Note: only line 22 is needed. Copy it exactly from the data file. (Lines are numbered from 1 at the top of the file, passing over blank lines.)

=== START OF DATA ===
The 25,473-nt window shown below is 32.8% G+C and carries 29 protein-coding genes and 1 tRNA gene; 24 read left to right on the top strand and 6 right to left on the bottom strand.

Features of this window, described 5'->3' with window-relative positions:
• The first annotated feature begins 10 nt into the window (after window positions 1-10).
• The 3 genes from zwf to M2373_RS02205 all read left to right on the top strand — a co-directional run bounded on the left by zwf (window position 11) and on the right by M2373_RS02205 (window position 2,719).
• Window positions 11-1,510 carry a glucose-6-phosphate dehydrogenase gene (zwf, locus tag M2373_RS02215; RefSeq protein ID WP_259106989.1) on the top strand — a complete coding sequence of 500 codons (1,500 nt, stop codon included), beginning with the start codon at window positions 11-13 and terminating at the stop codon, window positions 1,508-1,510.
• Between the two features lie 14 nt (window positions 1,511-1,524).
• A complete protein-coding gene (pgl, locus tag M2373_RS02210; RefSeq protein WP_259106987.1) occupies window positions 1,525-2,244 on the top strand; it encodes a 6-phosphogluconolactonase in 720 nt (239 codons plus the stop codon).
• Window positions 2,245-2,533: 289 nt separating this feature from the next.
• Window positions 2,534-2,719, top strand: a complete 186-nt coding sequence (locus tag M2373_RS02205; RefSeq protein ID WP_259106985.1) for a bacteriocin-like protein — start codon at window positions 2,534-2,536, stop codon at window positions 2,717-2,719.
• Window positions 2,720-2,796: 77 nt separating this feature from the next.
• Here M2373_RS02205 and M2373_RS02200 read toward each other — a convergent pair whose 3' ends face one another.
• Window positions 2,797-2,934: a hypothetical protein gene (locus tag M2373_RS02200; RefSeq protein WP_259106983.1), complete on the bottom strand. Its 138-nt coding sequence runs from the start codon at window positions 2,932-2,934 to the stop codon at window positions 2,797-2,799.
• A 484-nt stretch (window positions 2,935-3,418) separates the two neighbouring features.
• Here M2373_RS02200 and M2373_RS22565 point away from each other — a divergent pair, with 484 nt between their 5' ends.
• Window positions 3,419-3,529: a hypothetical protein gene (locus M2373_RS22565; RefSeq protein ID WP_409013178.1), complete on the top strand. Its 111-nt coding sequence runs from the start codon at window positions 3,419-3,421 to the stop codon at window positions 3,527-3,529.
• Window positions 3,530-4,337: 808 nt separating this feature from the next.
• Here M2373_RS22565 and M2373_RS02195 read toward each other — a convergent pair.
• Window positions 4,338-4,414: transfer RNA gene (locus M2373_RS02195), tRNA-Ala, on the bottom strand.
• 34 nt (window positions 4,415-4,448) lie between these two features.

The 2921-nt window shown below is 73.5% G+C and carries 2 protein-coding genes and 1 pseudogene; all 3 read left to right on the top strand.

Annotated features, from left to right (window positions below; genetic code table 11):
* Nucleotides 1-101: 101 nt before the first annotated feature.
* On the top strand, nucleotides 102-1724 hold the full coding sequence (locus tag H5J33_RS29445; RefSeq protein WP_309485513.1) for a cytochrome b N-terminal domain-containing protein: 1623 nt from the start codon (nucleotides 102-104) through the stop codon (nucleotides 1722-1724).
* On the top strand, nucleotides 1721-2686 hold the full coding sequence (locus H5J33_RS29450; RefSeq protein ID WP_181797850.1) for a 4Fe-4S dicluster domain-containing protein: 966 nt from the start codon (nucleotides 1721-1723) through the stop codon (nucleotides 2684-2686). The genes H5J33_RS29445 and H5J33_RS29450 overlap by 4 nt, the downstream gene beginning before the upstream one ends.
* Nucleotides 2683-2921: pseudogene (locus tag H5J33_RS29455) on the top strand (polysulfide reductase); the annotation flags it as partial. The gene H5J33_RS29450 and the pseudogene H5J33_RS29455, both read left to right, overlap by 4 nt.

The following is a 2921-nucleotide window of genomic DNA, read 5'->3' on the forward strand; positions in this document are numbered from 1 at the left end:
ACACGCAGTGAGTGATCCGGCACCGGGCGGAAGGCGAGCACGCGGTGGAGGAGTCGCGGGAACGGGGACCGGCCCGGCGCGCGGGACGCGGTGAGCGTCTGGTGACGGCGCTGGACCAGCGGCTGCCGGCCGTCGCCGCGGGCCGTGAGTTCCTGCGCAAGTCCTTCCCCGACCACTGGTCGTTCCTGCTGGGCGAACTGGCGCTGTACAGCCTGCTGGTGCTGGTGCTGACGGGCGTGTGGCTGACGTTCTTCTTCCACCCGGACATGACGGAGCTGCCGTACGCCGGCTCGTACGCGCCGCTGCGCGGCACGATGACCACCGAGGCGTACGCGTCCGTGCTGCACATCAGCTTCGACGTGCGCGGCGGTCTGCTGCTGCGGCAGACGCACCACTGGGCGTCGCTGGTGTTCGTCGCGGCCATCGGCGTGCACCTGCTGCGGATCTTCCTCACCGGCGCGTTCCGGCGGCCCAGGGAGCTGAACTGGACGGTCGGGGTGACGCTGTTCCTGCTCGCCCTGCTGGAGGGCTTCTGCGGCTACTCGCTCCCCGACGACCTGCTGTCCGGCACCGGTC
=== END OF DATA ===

* Nucleotides 1-101: 101 nt before the first annotated feature.